Driven: BMW's versatile 3 Series GTComment on this story
The GT version of the 5 Series launched in South Africa four years ago has been a sales flop, but that isn’t stopping BMW South Africa from trying its luck with the smaller 3 Series Gran Turismo arriving here in June.
It’s basically a 3 Series with a coupé-like backside and extra passenger space and luggage room, to make it the more sensible and family-oriented choice.
With a longer body and wheelbase than the sedan, the 3 GT offers a sizeable 7cm more rear legroom to give it cavernous passenger space to nearly rival a 7 Series. The boot’s a very generous 520 litres in size too, 25 more than even the 3 Series Touring (station wagon), and expands to a cavernous 1600 litres with the rear seats folded down.
The car also has a higher roof and seating position than the sedan, along with extra ground clearance. Despite this slightly extra height and bulk the GT still feels much like a regular 3 Series to drive, with the same 50/50 front/rear weight balance, and doesn’t have the top-heavy feel of an SUV.
The narrow and twisty roads of Sicily, where the Gran Turismo’s international media launch was held on the weekend, provided a good test of the car’s handling abilities. Though the car felt rather broad in the hips on the island’s ultra-tight roads (but anything wider than a Fiat 500 does), the handling felt as firm as the undercooked spaghetti found in the local restaurants, and the car delivers the nimble handling of 3 Series renown.
Firm, but not uncomfortable, and along with its precision handling the GT glides over the tar in a well-mannered fashion. It was only on optional 19” low-profile tyres (17s come standard) that the ride became a little jarring.
To suit its role as a practical family hauler, BMW has thrown a few clever tricks into the Gran Turismo’s luggage area including an underfloor storage compartment, an electrically opening and closing tailgate, and 15-position adjustment for the angle of the rear seat backrests in case you need to boost luggage room.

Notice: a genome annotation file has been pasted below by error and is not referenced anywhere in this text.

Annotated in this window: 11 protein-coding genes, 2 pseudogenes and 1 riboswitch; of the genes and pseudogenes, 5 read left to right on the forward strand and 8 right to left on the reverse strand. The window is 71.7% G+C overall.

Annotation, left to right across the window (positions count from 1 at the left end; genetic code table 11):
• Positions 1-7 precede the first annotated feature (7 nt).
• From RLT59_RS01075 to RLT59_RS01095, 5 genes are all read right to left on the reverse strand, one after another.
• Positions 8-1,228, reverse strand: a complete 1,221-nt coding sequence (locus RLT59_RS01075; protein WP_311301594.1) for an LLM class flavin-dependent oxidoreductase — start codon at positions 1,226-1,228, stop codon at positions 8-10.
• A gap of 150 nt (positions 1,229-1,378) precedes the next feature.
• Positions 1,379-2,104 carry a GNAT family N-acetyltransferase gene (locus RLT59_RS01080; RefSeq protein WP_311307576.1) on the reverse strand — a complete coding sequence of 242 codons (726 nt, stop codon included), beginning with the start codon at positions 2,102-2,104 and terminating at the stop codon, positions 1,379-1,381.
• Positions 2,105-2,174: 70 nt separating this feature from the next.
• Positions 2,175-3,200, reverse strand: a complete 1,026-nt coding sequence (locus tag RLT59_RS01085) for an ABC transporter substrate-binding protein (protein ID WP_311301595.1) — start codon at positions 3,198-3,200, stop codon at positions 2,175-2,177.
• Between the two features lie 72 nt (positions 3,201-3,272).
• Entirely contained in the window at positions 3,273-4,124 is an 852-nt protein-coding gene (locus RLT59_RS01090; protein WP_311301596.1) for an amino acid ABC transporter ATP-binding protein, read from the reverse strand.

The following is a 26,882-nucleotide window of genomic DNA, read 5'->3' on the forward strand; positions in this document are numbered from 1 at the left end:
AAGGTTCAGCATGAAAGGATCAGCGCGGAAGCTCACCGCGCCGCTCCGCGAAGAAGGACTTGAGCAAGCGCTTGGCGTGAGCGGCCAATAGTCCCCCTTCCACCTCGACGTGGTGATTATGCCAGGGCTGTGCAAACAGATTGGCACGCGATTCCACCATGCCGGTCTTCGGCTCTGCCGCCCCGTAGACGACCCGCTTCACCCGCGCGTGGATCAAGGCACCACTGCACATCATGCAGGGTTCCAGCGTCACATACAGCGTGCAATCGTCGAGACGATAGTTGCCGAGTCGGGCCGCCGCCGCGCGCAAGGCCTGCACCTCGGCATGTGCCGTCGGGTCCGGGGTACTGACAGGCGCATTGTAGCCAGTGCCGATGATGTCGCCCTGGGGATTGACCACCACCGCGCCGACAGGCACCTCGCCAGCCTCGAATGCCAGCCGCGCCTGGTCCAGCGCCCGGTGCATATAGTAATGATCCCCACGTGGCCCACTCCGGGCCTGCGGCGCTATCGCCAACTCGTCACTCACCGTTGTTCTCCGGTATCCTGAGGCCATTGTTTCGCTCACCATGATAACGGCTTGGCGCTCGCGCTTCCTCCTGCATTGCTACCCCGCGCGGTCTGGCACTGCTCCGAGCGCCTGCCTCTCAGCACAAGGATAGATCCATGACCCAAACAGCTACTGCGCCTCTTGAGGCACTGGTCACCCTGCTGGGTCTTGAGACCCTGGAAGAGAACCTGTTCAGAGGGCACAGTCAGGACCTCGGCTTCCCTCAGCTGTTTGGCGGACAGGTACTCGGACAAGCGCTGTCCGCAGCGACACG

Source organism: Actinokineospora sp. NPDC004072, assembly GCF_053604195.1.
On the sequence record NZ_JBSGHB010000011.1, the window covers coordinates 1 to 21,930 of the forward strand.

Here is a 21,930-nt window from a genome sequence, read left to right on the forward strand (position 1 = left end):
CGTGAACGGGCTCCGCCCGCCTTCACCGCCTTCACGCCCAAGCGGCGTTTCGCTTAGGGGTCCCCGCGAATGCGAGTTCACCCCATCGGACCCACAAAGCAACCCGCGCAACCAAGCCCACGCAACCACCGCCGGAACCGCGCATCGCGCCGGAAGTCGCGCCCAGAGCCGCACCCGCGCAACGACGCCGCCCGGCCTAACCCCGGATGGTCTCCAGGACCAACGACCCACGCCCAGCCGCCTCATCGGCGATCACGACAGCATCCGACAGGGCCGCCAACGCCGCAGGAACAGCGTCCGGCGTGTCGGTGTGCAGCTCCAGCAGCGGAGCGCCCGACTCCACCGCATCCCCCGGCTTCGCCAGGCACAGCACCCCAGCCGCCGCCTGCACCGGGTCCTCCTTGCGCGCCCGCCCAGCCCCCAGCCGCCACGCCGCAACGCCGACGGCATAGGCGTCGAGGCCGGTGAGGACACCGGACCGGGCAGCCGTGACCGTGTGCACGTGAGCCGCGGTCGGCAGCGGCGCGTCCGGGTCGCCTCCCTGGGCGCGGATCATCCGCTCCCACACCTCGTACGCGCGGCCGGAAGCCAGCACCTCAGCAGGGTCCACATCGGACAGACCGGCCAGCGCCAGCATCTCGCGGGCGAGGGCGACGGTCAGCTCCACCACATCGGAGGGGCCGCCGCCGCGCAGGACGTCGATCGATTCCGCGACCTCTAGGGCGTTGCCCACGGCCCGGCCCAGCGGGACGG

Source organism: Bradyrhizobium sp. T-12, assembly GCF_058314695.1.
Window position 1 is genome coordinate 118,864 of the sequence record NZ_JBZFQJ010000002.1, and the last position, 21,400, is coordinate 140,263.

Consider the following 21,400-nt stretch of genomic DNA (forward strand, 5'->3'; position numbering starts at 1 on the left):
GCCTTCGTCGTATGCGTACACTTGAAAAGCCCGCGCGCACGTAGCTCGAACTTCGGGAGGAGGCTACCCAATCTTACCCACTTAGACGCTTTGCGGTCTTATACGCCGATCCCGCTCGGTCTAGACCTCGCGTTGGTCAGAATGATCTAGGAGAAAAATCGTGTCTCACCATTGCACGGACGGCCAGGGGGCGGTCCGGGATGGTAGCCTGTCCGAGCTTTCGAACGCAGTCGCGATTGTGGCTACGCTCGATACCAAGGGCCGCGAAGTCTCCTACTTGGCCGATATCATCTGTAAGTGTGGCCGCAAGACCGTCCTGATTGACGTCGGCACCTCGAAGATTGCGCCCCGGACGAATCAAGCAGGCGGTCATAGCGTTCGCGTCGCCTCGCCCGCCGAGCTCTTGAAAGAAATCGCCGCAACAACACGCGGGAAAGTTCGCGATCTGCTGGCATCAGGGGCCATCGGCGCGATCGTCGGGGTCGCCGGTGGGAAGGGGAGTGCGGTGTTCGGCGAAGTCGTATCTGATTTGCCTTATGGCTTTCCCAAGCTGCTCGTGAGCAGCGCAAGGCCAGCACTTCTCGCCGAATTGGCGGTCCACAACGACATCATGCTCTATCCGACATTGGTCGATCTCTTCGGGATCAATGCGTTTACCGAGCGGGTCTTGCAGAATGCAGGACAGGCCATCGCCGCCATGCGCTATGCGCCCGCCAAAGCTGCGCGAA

Optionally, you can order the car with remote releases that fold the rear seats flat in one slick movement. The absence of a spare wheel plays a major role in the spaciousness of the boot, and like all BMWs the 3 GT rides on runflat tyres.
Unique in the 3 Series line up, the Gran Turismo has frameless doors and an adaptive rear spoiler that pops up to increase downforce at higher speeds. The car also gets large air intakes beneath the headlamps, and those little “7” shaped apertures in the front fenders are part of an “air curtain” system that aids aerodynamics
The car will be available in SA in a choice of four models: 320d, 320i, 328i and 335i, and like the 3 Series sedan the GT will be available in four trim lines: Modern, Luxury, Sport and M Sport. Drive is to the rear wheels via a six-speed automatic, or optionally an eight-speed auto, and there’s a fuel-saving auto start-stop function.
PICK OF THE BUNCH
With its ability to sprint to 100km/h in 8 seconds, a 230 km/h top speed, along with a claimed 4.9 litres/100km fuel consumption, the celebrated 135kW/380Nm 2-litre turbodiesel is the top choice for 3 GT owners seeking the best mix of performance and economy. The 320d I drove on the island averaged a very creditable 6.7 litres per 100km, including stints stuck in Palermo’s heavy traffic where the crazy drivers could teach our minibus taxi drivers a thing or two.
The other version I drove was the 335i, and that sweet petrol turbo engine delivers its 225kW and 400Nm in a very spirited fashion, as underlined by its claimed 5.7 second 0-100km/h time and governed 250km/h top speed. If you drive it carefully enough you can expect an 8.1 litres/100km consumption.
Prices of the 3 Series GT will be confirmed when the cars get here in June, but expect a roughly 20-30 grand premium over the sedan models. -Star Motoring